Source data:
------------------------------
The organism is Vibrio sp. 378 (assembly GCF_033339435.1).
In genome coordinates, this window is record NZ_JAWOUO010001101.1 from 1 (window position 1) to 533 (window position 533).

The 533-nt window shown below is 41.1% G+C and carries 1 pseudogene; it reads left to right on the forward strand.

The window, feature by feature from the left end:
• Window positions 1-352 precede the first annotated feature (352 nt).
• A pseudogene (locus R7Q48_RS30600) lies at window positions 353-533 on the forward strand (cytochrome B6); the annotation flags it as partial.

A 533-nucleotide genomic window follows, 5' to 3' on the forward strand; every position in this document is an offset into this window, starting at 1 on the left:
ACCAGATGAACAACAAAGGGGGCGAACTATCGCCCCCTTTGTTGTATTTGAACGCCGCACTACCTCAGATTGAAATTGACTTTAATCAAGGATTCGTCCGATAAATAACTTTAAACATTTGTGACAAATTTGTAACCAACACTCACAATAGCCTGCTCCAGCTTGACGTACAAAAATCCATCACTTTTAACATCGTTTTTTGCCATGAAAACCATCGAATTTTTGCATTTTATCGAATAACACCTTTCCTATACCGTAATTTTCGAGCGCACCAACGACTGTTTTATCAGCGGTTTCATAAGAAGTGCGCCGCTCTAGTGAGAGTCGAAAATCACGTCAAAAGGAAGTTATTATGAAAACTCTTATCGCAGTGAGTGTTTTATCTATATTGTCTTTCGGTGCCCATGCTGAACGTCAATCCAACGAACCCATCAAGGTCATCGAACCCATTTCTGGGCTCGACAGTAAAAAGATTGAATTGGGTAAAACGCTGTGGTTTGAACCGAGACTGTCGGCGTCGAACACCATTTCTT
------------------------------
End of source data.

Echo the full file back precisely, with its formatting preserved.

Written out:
The organism is Vibrio sp. 378 (assembly GCF_033339435.1).
In genome coordinates, this window is record NZ_JAWOUO010001101.1 from 1 (window position 1) to 533 (window position 533).

The 533-nt window shown below is 41.1% G+C and carries 1 pseudogene; it reads left to right on the forward strand.

The window, feature by feature from the left end:
• Window positions 1-352 precede the first annotated feature (352 nt).
• A pseudogene (locus R7Q48_RS30600) lies at window positions 353-533 on the forward strand (cytochrome B6); the annotation flags it as partial.

A 533-nucleotide genomic window follows, 5' to 3' on the forward strand; every position in this document is an offset into this window, starting at 1 on the left:
ACCAGATGAACAACAAAGGGGGCGAACTATCGCCCCCTTTGTTGTATTTGAACGCCGCACTACCTCAGATTGAAATTGACTTTAATCAAGGATTCGTCCGATAAATAACTTTAAACATTTGTGACAAATTTGTAACCAACACTCACAATAGCCTGCTCCAGCTTGACGTACAAAAATCCATCACTTTTAACATCGTTTTTTGCCATGAAAACCATCGAATTTTTGCATTTTATCGAATAACACCTTTCCTATACCGTAATTTTCGAGCGCACCAACGACTGTTTTATCAGCGGTTTCATAAGAAGTGCGCCGCTCTAGTGAGAGTCGAAAATCACGTCAAAAGGAAGTTATTATGAAAACTCTTATCGCAGTGAGTGTTTTATCTATATTGTCTTTCGGTGCCCATGCTGAACGTCAATCCAACGAACCCATCAAGGTCATCGAACCCATTTCTGGGCTCGACAGTAAAAAGATTGAATTGGGTAAAACGCTGTGGTTTGAACCGAGACTGTCGGCGTCGAACACCATTTCTT